Interesting fact: Keep in mind that the most common form of acyclovir ( Zovirax ointment) is not very effective for the treatment of genital herpes and it is usually not recommended for this purpose. CHCM experts recommend to buy only orally taken pills to treat genital herpes from inside then topically outside.
How to take antiviral drugs to cure genital herpes?
All antiviral drugs can significantly reduce the severity of genital herpes outbreaks and reduce the amount of time required for the disappearance of symptoms. The drugs also reduce the number of days required to overcome painful symptoms of genital herpes during the first stage.
The U.S. Center for Disease Control and Prevention recommends the following treatment plans for treating the primary outbreak of genital herpes infections:
- Acyclovir or Zovirax must be used in 400 mg pills orally (the dose must be taken in 3 equal doses (each 400mg) during 24 hrs) from 7 to 10 days.
- Famciclovir in 250 mg pills must be taken orally (three times a day – no more than 750mg per 24 hrs) during 7 to 10 days.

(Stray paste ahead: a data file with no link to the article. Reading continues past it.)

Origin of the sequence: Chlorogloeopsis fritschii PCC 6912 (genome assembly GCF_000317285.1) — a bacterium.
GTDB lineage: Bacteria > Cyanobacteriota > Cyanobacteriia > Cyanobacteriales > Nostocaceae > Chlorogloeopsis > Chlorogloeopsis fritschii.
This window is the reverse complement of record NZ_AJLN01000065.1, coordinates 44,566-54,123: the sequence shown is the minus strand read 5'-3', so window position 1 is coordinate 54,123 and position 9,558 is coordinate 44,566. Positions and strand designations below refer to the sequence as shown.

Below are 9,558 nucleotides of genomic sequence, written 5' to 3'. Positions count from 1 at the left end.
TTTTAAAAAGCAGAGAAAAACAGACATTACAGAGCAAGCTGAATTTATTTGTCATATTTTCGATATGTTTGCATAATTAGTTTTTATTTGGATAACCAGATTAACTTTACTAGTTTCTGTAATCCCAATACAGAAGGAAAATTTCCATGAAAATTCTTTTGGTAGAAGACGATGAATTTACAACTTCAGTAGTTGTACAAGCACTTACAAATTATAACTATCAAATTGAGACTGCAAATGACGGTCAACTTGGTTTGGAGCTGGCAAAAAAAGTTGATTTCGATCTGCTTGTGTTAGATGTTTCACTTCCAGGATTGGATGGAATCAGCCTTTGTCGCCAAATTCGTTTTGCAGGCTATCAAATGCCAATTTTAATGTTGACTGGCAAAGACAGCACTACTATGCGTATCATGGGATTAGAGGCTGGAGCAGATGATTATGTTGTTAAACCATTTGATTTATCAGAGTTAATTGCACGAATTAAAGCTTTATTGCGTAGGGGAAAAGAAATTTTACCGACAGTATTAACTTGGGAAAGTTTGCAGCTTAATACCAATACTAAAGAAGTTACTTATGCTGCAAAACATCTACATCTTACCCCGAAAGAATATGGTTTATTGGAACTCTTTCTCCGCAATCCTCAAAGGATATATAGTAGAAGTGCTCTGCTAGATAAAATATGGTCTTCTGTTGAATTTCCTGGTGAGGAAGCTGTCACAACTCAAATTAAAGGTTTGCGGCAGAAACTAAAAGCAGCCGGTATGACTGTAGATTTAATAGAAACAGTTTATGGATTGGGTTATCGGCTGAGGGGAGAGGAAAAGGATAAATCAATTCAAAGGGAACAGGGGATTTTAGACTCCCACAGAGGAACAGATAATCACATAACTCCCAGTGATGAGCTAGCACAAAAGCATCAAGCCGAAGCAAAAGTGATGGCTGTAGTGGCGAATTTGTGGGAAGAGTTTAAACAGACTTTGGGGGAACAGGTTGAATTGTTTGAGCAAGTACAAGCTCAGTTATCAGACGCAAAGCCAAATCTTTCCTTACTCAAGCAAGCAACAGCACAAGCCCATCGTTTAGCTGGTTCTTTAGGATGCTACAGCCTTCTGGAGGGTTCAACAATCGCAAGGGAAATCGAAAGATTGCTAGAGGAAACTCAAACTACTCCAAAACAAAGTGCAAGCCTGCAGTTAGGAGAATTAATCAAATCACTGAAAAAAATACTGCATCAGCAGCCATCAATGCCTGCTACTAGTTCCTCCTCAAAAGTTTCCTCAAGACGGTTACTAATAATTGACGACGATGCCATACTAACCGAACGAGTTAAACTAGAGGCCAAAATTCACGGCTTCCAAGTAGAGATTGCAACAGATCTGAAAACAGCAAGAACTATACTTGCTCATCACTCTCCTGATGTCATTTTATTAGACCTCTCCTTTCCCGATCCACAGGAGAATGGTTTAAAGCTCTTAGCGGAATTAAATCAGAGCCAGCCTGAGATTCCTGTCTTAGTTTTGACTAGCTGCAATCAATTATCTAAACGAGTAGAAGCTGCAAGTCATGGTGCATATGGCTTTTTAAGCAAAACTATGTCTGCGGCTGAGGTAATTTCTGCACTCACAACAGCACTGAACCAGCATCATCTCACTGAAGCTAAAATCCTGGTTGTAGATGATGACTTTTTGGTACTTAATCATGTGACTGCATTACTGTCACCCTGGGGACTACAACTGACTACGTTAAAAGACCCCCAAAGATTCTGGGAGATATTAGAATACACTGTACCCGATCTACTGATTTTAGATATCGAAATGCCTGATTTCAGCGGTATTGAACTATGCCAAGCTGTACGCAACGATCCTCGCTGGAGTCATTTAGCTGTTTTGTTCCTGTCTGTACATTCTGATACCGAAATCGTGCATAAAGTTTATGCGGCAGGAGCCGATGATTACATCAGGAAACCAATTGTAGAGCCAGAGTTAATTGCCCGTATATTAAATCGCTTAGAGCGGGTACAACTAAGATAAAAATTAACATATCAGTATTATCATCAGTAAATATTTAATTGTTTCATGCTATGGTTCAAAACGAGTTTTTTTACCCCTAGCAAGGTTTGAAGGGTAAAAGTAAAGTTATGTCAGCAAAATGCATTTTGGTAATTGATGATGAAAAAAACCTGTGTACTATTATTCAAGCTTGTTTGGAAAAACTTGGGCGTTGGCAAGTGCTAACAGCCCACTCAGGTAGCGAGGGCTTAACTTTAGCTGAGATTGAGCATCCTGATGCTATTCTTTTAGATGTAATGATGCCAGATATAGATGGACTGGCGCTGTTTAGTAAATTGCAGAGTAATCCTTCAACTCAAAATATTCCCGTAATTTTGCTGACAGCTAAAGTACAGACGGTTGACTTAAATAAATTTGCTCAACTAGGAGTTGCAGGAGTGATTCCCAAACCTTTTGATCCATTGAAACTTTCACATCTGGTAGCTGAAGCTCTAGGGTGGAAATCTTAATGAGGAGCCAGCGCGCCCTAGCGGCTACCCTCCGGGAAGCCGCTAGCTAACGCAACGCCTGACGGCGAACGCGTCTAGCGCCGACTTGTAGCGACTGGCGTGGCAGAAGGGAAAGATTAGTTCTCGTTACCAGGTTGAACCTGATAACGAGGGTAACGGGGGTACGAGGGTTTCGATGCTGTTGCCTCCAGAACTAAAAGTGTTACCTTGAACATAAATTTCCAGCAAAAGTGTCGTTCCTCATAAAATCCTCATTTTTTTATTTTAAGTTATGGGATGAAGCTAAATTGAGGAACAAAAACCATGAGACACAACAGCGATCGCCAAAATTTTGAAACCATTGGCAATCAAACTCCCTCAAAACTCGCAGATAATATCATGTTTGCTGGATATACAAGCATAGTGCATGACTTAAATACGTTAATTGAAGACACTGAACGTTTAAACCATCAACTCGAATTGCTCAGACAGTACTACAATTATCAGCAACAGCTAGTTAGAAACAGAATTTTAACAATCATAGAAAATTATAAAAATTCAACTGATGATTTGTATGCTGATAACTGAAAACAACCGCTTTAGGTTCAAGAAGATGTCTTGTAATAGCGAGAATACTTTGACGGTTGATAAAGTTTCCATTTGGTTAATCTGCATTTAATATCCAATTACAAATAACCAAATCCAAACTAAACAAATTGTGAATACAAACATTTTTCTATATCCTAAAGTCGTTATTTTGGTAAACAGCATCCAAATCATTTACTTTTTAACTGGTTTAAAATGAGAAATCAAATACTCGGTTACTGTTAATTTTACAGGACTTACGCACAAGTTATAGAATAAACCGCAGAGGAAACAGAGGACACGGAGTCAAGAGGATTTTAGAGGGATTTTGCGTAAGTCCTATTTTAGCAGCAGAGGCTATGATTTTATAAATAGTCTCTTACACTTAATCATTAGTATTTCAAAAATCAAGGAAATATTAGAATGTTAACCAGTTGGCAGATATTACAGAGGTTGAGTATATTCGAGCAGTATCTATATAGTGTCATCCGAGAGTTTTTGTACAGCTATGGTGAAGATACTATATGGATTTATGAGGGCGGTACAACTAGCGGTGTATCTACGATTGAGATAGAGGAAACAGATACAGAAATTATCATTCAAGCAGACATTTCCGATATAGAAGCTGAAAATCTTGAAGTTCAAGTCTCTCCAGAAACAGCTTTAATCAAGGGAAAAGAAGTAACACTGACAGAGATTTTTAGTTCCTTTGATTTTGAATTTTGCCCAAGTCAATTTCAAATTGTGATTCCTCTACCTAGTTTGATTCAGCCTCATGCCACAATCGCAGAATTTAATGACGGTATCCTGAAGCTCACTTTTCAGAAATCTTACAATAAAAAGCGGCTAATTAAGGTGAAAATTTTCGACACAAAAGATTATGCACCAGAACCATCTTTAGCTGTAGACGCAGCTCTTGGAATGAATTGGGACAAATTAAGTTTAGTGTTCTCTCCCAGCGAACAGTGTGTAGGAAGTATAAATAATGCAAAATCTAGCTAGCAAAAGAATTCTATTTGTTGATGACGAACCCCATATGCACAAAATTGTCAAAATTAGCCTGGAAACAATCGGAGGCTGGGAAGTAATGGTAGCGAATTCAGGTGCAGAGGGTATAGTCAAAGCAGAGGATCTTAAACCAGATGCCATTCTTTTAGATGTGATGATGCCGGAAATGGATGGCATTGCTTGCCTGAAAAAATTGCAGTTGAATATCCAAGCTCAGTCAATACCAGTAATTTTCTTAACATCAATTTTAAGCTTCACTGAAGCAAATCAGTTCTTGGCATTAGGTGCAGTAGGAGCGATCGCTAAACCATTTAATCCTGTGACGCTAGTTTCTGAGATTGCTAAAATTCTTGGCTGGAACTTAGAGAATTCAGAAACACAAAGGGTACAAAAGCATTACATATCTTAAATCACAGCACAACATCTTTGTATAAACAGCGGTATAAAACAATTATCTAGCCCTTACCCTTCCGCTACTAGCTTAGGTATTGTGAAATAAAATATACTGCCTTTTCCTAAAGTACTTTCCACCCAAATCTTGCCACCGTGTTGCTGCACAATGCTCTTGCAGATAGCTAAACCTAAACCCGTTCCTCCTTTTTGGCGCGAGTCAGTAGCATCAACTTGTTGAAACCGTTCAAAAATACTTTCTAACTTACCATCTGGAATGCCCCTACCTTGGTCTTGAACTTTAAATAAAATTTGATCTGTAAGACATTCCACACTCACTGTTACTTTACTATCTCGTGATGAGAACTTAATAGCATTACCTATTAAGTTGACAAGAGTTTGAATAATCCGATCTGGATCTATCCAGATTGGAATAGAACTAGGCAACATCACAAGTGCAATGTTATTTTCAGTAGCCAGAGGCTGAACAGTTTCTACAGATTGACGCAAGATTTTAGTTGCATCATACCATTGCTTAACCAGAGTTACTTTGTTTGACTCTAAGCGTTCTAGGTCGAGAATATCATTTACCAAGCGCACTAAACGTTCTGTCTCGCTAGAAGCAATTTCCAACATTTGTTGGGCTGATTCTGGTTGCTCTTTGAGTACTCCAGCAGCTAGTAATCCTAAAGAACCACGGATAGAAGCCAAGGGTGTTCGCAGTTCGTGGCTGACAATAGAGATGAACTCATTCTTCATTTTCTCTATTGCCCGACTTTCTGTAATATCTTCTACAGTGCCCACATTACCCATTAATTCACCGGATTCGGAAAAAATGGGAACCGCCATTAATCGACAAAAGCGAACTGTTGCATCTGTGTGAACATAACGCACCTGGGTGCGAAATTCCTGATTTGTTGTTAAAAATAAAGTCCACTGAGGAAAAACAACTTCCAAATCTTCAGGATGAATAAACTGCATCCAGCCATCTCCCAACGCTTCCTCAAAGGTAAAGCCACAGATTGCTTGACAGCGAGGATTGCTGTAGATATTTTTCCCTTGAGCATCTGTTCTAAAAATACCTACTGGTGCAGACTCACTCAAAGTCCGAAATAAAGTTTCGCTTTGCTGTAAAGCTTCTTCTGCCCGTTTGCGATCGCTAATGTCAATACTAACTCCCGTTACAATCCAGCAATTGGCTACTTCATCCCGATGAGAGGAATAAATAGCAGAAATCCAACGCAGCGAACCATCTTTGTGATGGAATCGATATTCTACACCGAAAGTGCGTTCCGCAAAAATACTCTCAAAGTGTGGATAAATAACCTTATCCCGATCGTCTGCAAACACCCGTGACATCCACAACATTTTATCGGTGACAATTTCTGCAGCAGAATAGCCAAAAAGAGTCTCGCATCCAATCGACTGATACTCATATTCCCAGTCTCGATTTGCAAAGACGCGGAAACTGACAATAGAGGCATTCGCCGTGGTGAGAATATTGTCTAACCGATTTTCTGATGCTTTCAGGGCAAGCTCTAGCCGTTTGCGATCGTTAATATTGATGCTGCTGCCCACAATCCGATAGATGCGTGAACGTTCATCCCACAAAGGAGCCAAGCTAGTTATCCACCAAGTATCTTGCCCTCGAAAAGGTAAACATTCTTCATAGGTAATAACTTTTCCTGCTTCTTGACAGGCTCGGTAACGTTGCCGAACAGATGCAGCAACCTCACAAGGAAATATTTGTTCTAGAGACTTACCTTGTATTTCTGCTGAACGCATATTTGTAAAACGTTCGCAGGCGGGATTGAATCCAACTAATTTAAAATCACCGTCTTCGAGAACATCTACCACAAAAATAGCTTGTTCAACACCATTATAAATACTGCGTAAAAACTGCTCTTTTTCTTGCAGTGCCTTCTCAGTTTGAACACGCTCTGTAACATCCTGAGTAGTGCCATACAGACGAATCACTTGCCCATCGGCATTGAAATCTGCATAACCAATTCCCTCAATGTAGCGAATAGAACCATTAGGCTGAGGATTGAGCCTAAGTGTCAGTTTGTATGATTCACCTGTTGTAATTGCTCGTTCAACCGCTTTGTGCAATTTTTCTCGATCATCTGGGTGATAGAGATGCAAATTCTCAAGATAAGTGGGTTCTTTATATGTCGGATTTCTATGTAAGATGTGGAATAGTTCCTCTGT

- 1 g of Valacyclovir applied orally a person with genital herpes must take two times a day (no more than 2g per 24 hrs) during 7 to 10 days.
For treating the repeated outbreaks of genital herpes you must continue to take any of the antiviral drugs (do not take them simultaneously!) during 5-7 days more.
NB: In addition to all genital herpes’ forms, antiviral drugs stop the development of herpes simplex virus (HSV) that commonly appears on lips.
Who can take antiviral drugs for treating genital herpes?
- People who have noticed the signs of the primary outbreak of genital herpes;
- Who experience frequent repeated outbreaks of genital herpes (approximately 6 or more times per year);
- Who want to reduce the severity of the repeated outbreaks;
- Who want to reduce the risks of inadvertent transmission of the genital herpes virus;
- Who have the weakened immune systems and frequent recurrences of genital herpes.
- Pregnant women who noticed the primary outbreak of genital herpes;
- Pregnant women during the last month of pregnancy, during which there are frequent recurrences of genital herpes.